An architectural style is characterized by the features that make a building or other structure notable and historically identifiable. A style may include such elements as form, method of construction, building materials, and regional character. Most architecture can be classified as a chronology of styles which changes over time reflecting changing fashions, beliefs and religions, or the emergence of new ideas, technology, or materials which make new styles possible.
Styles therefore emerge from the history of a society and are documented in the subject of architectural history. At any time several styles may be fashionable, and when a style changes it usually does so gradually, as architects learn and adapt to new ideas. The new style is sometimes only a rebellion against an existing style, such as post-modernism (means "after modernism") which has in recent years found its own language and split into a number of styles with other names.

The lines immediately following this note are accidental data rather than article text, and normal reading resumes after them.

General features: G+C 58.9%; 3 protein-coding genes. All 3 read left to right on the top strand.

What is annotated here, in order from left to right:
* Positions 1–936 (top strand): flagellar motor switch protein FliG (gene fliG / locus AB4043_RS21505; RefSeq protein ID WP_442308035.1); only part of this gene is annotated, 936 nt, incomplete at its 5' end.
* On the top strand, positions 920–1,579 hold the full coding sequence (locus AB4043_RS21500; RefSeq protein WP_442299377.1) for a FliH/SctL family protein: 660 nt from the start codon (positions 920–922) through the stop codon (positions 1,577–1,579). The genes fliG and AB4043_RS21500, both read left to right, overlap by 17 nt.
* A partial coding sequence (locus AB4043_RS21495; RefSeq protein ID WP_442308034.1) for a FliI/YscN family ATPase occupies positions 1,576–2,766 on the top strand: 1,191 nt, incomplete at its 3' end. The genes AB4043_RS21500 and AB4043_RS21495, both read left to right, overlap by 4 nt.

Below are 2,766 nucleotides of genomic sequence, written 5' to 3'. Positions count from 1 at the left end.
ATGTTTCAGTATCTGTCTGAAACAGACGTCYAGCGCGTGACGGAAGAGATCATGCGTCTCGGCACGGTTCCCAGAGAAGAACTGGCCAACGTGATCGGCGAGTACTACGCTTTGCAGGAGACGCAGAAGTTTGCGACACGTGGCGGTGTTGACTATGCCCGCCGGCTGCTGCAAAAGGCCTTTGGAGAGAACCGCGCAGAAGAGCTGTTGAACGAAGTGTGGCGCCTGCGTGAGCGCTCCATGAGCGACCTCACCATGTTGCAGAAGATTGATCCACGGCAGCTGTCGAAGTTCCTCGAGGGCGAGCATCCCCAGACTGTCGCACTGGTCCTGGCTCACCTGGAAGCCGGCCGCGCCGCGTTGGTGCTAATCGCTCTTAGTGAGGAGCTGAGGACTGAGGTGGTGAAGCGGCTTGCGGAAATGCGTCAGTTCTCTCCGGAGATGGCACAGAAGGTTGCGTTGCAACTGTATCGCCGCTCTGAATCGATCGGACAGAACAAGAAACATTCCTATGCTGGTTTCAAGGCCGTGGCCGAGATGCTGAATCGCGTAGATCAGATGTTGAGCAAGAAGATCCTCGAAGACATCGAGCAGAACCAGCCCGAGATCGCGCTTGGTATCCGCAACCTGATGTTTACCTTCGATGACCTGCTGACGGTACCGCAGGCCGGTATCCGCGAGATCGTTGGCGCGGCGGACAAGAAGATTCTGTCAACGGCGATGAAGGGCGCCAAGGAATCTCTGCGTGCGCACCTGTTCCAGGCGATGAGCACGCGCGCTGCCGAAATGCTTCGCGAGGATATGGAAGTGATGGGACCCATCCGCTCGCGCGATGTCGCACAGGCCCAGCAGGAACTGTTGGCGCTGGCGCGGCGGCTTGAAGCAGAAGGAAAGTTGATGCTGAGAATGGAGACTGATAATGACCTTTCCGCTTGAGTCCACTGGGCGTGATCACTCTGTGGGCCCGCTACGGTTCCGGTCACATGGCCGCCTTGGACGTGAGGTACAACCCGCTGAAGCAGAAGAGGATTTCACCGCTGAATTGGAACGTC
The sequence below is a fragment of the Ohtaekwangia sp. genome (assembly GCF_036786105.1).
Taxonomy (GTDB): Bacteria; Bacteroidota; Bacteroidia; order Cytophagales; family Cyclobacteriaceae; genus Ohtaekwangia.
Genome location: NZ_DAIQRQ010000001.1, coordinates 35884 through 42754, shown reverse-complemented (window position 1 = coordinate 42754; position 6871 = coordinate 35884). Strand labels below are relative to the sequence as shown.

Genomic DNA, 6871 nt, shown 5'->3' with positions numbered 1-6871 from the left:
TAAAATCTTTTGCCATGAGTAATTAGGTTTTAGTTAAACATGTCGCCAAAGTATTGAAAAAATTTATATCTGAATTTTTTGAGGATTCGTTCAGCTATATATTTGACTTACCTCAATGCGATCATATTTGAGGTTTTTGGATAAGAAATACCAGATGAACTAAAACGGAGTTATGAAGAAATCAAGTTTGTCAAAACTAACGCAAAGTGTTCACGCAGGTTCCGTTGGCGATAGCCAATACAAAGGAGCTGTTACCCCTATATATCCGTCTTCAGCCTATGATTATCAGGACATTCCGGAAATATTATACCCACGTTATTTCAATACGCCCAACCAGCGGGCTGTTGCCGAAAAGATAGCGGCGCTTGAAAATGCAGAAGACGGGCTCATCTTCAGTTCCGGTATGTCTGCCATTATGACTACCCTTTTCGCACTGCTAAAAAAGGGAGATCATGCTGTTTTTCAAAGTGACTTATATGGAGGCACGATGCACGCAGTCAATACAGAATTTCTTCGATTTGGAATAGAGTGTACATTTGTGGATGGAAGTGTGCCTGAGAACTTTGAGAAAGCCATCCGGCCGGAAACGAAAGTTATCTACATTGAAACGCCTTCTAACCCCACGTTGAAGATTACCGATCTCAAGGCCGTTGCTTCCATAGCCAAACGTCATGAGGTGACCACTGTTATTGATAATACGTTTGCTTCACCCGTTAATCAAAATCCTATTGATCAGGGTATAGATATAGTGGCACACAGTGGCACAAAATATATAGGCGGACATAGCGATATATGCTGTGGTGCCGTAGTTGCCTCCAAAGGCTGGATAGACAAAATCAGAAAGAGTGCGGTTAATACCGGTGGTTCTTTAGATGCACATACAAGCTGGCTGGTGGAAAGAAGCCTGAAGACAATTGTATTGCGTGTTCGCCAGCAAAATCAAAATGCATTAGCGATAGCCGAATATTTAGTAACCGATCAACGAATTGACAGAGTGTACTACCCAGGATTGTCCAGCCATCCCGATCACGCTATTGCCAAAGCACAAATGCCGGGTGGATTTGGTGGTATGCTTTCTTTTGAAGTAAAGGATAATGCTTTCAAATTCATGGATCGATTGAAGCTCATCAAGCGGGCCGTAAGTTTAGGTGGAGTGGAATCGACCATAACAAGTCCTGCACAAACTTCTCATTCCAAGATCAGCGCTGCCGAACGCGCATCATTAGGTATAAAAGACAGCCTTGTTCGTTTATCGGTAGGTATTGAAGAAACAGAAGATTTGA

Styles often spread to other places, so that the style at its source continues to develop in new ways while other countries follow with their own twist. For instance, the Renaissance began in Italy around 1425 and spread to all of Europe over the next 200 years, with the French, Belgian, German, English, and Spanish Renaissance being recognisably the same style, but with unique characteristics. A style may also spread through colonialism, either by foreign colonies learning from their home country, or by settlers moving to a new land. One example is the Spanish missions in California, brought by Spanish priests in the late 18th century and built in a unique style.